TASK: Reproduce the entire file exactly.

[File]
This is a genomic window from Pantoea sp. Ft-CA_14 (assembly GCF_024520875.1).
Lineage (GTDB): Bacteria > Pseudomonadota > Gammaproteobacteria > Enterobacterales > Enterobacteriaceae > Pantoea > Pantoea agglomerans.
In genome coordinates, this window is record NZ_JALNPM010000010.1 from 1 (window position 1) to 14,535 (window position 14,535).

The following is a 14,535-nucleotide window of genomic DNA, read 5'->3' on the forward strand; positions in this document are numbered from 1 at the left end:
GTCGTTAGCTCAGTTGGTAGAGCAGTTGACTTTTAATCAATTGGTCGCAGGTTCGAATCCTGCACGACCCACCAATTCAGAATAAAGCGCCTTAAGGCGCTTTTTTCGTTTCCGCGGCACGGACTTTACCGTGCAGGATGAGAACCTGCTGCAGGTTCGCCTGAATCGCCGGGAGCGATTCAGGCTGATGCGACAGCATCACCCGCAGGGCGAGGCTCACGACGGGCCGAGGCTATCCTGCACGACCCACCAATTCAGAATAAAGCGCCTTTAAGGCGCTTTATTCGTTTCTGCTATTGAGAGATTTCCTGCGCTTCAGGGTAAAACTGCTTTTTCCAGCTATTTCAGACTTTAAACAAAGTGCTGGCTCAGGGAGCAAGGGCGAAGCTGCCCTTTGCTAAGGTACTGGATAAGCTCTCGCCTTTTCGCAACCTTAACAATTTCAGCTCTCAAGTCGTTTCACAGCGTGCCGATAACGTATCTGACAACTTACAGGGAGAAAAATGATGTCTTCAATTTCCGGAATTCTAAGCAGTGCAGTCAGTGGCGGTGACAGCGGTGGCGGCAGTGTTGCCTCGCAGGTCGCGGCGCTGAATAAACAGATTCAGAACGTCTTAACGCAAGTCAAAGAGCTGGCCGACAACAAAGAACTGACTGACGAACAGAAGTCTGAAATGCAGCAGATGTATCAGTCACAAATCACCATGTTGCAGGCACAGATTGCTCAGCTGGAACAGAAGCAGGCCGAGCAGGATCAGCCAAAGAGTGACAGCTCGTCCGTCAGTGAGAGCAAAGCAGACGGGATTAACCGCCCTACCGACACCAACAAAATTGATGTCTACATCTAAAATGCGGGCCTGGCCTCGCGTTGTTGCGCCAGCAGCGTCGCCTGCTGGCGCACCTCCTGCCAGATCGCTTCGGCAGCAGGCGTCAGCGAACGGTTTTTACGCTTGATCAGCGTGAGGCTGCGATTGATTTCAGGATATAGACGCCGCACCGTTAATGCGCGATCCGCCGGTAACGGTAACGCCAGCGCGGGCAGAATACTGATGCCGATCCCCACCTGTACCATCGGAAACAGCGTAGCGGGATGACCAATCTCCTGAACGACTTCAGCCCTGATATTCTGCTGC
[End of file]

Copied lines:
This is a genomic window from Pantoea sp. Ft-CA_14 (assembly GCF_024520875.1).
Lineage (GTDB): Bacteria > Pseudomonadota > Gammaproteobacteria > Enterobacterales > Enterobacteriaceae > Pantoea > Pantoea agglomerans.
In genome coordinates, this window is record NZ_JALNPM010000010.1 from 1 (window position 1) to 14,535 (window position 14,535).

The following is a 14,535-nucleotide window of genomic DNA, read 5'->3' on the forward strand; positions in this document are numbered from 1 at the left end:
GTCGTTAGCTCAGTTGGTAGAGCAGTTGACTTTTAATCAATTGGTCGCAGGTTCGAATCCTGCACGACCCACCAATTCAGAATAAAGCGCCTTAAGGCGCTTTTTTCGTTTCCGCGGCACGGACTTTACCGTGCAGGATGAGAACCTGCTGCAGGTTCGCCTGAATCGCCGGGAGCGATTCAGGCTGATGCGACAGCATCACCCGCAGGGCGAGGCTCACGACGGGCCGAGGCTATCCTGCACGACCCACCAATTCAGAATAAAGCGCCTTTAAGGCGCTTTATTCGTTTCTGCTATTGAGAGATTTCCTGCGCTTCAGGGTAAAACTGCTTTTTCCAGCTATTTCAGACTTTAAACAAAGTGCTGGCTCAGGGAGCAAGGGCGAAGCTGCCCTTTGCTAAGGTACTGGATAAGCTCTCGCCTTTTCGCAACCTTAACAATTTCAGCTCTCAAGTCGTTTCACAGCGTGCCGATAACGTATCTGACAACTTACAGGGAGAAAAATGATGTCTTCAATTTCCGGAATTCTAAGCAGTGCAGTCAGTGGCGGTGACAGCGGTGGCGGCAGTGTTGCCTCGCAGGTCGCGGCGCTGAATAAACAGATTCAGAACGTCTTAACGCAAGTCAAAGAGCTGGCCGACAACAAAGAACTGACTGACGAACAGAAGTCTGAAATGCAGCAGATGTATCAGTCACAAATCACCATGTTGCAGGCACAGATTGCTCAGCTGGAACAGAAGCAGGCCGAGCAGGATCAGCCAAAGAGTGACAGCTCGTCCGTCAGTGAGAGCAAAGCAGACGGGATTAACCGCCCTACCGACACCAACAAAATTGATGTCTACATCTAAAATGCGGGCCTGGCCTCGCGTTGTTGCGCCAGCAGCGTCGCCTGCTGGCGCACCTCCTGCCAGATCGCTTCGGCAGCAGGCGTCAGCGAACGGTTTTTACGCTTGATCAGCGTGAGGCTGCGATTGATTTCAGGATATAGACGCCGCACCGTTAATGCGCGATCCGCCGGTAACGGTAACGCCAGCGCGGGCAGAATACTGATGCCGATCCCCACCTGTACCATCGGAAACAGCGTAGCGGGATGACCAATCTCCTGAACGACTTCAGCCCTGATATTCTGCTGC